Since then, the conspiracy theories have evolved from fears of a communist plot to other worries about purported dangers of fluoride — an abundant element that occurs naturally in water, even when it’s not added by the government.

“Now, you have this weird backlash where people think that anything that is a chemical is bad, even though everything is a chemical,” said University of Miami associate professor Joseph Uscinski, co-author of the book “American Conspiracy Theories.” “There are groups of people who think that if something isn’t natural, it is somehow impure or bad, and it grosses them out.”

To experts, objecting to fluoride is nonsensical. The compound, consumed in water or applied topically through toothpaste or mouthwash, prevents cavities by replacing weakened structures in the teeth, said Dr. Kerry Maguire, associate clinical investigator of Forsyth, an independent research institute specializing in oral health.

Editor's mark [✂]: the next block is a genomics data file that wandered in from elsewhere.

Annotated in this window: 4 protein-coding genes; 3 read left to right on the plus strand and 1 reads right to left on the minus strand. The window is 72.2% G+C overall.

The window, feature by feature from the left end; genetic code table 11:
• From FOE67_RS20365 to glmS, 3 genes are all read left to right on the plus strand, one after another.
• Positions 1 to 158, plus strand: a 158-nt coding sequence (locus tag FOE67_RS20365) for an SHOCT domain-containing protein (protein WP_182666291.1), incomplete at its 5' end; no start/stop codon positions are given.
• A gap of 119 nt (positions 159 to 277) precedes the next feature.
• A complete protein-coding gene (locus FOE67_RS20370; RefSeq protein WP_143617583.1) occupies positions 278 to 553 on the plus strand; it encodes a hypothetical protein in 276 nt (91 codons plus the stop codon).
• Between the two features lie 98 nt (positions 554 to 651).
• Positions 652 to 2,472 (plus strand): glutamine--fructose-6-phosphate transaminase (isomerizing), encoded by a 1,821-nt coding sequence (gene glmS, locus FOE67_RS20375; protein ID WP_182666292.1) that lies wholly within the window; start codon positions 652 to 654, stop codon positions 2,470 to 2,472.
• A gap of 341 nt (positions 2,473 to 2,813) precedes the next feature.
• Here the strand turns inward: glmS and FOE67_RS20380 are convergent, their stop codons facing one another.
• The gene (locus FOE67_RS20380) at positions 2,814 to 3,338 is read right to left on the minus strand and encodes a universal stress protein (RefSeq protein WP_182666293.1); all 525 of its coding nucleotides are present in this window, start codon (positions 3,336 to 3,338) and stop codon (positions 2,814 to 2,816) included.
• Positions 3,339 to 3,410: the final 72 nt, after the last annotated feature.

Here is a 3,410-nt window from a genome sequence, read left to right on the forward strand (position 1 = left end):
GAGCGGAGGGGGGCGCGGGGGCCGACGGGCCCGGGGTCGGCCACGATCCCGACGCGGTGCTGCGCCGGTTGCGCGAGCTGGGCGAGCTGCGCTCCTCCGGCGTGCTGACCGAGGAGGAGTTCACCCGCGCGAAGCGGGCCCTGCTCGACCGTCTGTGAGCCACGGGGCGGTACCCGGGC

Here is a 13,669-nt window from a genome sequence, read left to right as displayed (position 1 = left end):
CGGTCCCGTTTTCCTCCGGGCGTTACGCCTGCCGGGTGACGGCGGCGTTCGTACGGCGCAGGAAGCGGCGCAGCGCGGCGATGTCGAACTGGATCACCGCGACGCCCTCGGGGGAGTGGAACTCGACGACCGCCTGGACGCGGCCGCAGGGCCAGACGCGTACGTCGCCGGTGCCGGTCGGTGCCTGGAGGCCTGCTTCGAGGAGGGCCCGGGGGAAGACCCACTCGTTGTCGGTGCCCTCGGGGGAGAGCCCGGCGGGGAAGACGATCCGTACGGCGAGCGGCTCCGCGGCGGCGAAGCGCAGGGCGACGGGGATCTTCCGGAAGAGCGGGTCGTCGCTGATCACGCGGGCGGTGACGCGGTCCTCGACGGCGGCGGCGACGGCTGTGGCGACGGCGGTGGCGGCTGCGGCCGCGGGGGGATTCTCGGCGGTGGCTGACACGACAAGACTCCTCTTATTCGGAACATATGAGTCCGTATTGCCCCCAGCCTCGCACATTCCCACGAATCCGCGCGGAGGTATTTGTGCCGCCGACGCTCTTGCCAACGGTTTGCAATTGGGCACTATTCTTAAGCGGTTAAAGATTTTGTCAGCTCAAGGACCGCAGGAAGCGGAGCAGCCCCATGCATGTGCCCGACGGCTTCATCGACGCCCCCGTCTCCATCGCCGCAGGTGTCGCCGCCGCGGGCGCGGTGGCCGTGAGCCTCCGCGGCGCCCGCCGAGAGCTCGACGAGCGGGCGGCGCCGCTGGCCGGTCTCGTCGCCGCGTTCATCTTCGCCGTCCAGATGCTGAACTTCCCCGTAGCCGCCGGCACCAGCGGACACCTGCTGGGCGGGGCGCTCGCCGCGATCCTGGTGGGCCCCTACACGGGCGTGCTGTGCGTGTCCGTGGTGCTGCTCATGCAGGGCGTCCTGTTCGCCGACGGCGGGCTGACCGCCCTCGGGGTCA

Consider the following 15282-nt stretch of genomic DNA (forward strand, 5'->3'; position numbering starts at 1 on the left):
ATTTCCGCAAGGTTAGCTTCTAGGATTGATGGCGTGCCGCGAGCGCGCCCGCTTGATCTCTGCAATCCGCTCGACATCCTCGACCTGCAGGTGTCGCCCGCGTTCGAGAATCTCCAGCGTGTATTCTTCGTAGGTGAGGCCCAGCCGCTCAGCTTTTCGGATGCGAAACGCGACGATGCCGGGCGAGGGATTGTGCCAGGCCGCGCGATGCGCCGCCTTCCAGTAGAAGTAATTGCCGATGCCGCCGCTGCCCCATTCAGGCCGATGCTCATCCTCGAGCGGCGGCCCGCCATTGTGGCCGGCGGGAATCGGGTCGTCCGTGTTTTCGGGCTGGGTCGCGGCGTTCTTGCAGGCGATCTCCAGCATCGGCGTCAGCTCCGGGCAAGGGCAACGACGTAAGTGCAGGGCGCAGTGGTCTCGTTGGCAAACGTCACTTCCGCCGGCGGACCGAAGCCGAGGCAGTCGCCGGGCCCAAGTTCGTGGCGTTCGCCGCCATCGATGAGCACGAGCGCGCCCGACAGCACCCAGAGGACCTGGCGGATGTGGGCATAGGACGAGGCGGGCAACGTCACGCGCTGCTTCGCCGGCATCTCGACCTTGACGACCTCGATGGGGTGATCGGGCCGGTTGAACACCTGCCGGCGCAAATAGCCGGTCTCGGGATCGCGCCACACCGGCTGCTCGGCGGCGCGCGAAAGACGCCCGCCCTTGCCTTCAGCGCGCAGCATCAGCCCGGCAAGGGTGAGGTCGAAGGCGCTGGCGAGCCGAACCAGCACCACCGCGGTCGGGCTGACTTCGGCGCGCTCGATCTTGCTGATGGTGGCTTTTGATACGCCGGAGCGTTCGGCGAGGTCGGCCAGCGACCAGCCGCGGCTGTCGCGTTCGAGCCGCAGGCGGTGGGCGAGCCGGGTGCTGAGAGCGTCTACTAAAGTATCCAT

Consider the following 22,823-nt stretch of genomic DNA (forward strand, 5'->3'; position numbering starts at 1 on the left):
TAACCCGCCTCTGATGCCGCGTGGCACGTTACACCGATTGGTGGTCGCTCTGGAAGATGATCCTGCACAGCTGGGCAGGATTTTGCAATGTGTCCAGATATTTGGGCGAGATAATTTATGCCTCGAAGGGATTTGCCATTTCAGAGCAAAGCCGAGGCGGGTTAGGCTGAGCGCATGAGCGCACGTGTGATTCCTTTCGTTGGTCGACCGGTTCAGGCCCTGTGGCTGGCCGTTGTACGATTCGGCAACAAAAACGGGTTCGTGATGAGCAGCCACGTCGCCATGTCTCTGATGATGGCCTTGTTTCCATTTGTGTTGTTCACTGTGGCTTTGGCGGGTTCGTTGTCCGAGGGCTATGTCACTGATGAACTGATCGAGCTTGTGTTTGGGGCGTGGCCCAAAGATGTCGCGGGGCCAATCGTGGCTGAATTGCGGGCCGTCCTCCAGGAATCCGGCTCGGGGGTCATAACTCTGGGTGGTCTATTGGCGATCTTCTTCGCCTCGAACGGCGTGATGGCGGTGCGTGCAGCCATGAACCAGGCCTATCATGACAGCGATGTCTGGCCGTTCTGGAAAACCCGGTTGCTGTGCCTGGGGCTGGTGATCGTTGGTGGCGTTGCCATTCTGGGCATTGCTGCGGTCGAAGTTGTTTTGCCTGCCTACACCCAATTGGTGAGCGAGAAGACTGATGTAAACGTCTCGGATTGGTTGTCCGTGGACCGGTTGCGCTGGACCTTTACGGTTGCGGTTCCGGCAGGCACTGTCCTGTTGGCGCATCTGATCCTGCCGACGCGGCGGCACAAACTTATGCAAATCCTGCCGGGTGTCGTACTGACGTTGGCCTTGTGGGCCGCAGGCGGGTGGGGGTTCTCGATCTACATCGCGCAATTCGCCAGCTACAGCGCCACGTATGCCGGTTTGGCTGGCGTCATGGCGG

It’s true that too much fluoride can be dangerous — one complication is skeletal fluorosis, which causes stiffening and pain of the joints and bones or abdominal pain, nausea and vomiting — but those effects only occur with prolonged exposure to a far higher level of fluoride than is found in public water systems in the U.S., experts say. In this country, the only common side effect of fluoridation is fluorosis of the teeth — minor staining that is often only visible to a dentist.


Today, nearly 75 percent of the U.S. receives fluoridated water from community water systems.

That’s a number that Paul Connett, a chemistry professor emeritus at St. Lawrence University in Canton, New York, hopes to get down to zero.

“There’s umpteen ways that fluoride can cause damage,” said Connett, executive director of the nonprofit Fluoride Action Network, which aims to end fluoridation worldwide.

Connett was initially skeptical of concerns about fluoride when his wife asked him two decades ago about its health effects.

“The prevailing attitude is that people who are opposed to fluoride are crazy, so I didn’t want to be stigmatized in that way,” Connett said.